which leads to:

The streamline containing the stagnation point is called the *dividing streamline*. It separates the fluid coming from the freestream and the fluid radiating from the source flow. On the streamline plot, we’ll add a red curve to show the dividing streamline, and we’ll use the `contour()`

function for that.

We will also draw a red circle to show the location of the stagnation point, using the `scatter()`

function.

```
# plot the streamlines
width = 10
height = (y_end - y_start) / (x_end - x_start) * width
pyplot.figure(figsize=(width, height))
pyplot.grid(True)
pyplot.xlabel('x', fontsize=16)
pyplot.ylabel('y', fontsize=16)
pyplot.xlim(x_start, x_end)
pyplot.ylim(y_start, y_end)
pyplot.streamplot(X, Y, u, v, density=2, linewidth=1, arrowsize=1, arrowstyle='->')
pyplot.scatter(x_source, y_source, color='#CD2305', s=80, marker='o')
# calculate the stagnation point
x_stagnation = x_source - strength_source / (2 * np.pi * u_inf)
y_stagnation = y_source
# display the stagnation point
pyplot.scatter(x_stagnation, y_stagnation, color='g', s=80, marker='o')
# display the dividing streamline
pyplot.contour(X, Y, psi,
levels=[-strength_source / 2, strength_source / 2],
colors='#CD2305', linewidths=2, linestyles='solid');
pyplot.show()
```

If we ignore the flow *inside* the dividing streamline, we can consider that a solid body. In fact, this body has a name: it is called a *Rankine half body*.

**Source-sink pair in a uniform flow**

Now we can **add a sink **to our flow pattern **without too much extra coding**.

```
strength_sink = -5.0 # strength of the sink
x_sink, y_sink = 1.0, 0.0 # location of the sink
# compute the velocity field on the mesh grid
u_sink, v_sink = get_velocity(strength_sink, x_sink, y_sink, X, Y)
# compute the stream-function on the grid mesh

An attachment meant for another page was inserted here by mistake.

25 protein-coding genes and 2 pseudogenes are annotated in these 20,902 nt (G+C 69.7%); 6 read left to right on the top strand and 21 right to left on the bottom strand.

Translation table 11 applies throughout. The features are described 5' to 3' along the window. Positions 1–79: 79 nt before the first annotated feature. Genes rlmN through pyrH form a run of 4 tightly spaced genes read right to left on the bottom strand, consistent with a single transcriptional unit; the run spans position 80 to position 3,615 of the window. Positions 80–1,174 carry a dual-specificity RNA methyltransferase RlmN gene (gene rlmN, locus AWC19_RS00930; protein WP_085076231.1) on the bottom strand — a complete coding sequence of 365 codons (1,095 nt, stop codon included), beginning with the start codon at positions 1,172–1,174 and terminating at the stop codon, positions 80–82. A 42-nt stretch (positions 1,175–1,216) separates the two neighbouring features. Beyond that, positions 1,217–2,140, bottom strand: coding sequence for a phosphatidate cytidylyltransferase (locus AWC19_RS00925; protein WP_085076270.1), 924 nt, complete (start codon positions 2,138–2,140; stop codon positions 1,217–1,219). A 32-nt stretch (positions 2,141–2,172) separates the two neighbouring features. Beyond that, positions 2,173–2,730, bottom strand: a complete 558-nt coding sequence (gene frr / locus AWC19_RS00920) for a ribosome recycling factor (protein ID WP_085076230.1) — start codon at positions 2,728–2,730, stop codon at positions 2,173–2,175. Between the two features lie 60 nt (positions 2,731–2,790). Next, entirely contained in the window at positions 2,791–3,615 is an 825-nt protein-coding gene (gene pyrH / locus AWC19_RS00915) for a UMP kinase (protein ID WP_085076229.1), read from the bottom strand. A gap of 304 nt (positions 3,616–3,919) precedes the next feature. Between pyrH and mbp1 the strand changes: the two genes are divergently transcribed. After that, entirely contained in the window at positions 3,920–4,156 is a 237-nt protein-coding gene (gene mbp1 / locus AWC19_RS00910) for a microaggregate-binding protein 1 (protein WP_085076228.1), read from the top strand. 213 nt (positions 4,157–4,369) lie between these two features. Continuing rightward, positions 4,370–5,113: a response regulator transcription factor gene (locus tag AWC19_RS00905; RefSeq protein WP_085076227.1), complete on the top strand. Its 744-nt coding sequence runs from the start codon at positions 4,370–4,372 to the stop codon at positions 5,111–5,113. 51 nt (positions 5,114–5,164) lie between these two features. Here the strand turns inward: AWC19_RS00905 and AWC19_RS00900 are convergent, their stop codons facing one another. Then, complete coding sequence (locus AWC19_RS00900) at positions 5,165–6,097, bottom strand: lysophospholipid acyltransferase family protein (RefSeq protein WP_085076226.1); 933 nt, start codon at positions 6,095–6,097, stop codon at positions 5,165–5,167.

psi_sink = get_stream_function(strength_sink, x_sink, y_sink, X, Y)
```

The superposition of the freestream, the source and the sink is just a simple addition.

```
# superposition of a source and a sink on the freestream
u = u_freestream + u_source + u_sink
v = v_freestream + v_source + v_sink
psi = psi_freestream + psi_source + psi_sink
# plot the streamlines
width = 10
height = (y_end - y_start) / (x_end - x_start) * width
pyplot.figure(figsize=(width, height))
pyplot.xlabel('x', fontsize=16)
pyplot.ylabel('y', fontsize=16)
pyplot.xlim(x_start, x_end)
pyplot.ylim(y_start, y_end)
pyplot.streamplot(X, Y, u, v,
density=2, linewidth=1, arrowsize=1, arrowstyle='->')
pyplot.scatter([x_source, x_sink], [y_source, y_sink],
color='#CD2305', s=80, marker='o')
pyplot.contour(X, Y, psi,
levels=[0.], colors='#CD2305', linewidths=2, linestyles='solid');
```

We can can look at the elliptical closed streamline as a solid surface and imagine that this is the flow around an egg-shaped object. It is called a *Rankine oval*.

**Bernoulli’s equation and the pressure coefficient**

A very useful measurement of a flow around a body is the *coefficient of pressure C _{p}*. To evaluate the pressure coefficient, we apply

*Bernoulli’s equation*for an incompressible flow:

We define the pressure coefficient in the following way:

i.e.,

Note that in an incompressible flow, *C _{p}*=1 at a stagnation point.

```
# compute the pressure coefficient field
cp = 1.0 - (u**2 + v**2) / u_inf**2
# plot the pressure coefficient field
width = 10
height = (y_end - y_start) / (x_end - x_start) * width
pyplot.figure(figsize=(1.1 * width, height))
pyplot.xlabel('x', fontsize=16)
pyplot.ylabel('y', fontsize=16)
pyplot.xlim(x_start, x_end)
pyplot.ylim(y_start, y_end)
contf = pyplot.contourf(X, Y, cp,
levels=numpy.linspace(-2.0, 1.0, 100), extend='both', cmap=cm.gray)
cbar = pyplot.colorbar(contf)
cbar.set_label('$C_p$', fontsize=16)
cbar.set_ticks([-2.0, -1.0, 0.0, 1.0])
pyplot.scatter([x_source, x_sink], [y_source, y_sink],
color='#CD2305', s=80, marker='o')
pyplot.contour(X, Y, psi,
levels=[0.], colors='#CD2305', linewidths=2, linestyles='solid');
```